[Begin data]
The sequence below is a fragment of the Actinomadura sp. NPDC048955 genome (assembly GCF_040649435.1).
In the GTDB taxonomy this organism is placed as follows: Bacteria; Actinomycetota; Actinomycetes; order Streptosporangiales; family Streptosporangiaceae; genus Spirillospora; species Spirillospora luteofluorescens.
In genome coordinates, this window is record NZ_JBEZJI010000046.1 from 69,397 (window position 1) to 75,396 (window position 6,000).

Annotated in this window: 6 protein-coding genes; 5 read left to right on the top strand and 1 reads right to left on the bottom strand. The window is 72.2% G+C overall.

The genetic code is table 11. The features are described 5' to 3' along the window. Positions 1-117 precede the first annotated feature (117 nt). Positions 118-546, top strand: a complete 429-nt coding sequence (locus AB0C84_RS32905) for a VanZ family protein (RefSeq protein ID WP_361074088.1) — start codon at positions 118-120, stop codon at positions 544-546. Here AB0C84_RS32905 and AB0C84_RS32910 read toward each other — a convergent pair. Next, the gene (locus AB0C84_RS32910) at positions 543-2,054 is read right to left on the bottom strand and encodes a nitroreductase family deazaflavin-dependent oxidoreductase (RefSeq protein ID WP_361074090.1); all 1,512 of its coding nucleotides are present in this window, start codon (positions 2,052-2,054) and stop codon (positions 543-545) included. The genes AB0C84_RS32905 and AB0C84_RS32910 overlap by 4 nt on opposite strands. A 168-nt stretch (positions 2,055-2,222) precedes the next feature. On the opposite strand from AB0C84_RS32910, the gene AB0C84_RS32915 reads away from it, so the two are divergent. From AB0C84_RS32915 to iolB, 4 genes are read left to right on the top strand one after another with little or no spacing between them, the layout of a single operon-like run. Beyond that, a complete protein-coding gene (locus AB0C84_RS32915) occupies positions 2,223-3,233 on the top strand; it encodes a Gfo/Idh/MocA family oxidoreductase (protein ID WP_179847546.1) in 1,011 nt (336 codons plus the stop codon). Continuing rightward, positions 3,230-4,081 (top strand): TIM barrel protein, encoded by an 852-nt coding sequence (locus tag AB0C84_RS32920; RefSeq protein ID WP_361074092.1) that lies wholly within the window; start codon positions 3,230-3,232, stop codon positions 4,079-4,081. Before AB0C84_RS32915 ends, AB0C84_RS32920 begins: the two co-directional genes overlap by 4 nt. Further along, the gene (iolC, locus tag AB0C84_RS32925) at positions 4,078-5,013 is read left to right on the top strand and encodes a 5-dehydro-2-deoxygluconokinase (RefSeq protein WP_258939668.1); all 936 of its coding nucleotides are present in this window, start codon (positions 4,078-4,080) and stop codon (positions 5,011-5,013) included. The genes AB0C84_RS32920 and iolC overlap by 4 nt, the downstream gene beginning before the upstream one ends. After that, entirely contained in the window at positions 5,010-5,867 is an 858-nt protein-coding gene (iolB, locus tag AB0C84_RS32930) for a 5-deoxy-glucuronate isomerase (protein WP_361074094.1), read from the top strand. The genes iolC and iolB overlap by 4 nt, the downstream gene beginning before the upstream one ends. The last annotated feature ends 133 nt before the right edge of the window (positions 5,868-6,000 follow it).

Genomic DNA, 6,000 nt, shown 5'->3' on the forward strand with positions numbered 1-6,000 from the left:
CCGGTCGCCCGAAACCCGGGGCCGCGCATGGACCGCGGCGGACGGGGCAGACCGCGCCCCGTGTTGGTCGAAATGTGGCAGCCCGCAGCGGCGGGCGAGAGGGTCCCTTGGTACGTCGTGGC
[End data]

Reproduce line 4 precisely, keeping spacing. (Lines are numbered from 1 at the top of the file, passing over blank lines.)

Annotated in this window: 6 protein-coding genes; 5 read left to right on the top strand and 1 reads right to left on the bottom strand. The window is 72.2% G+C overall.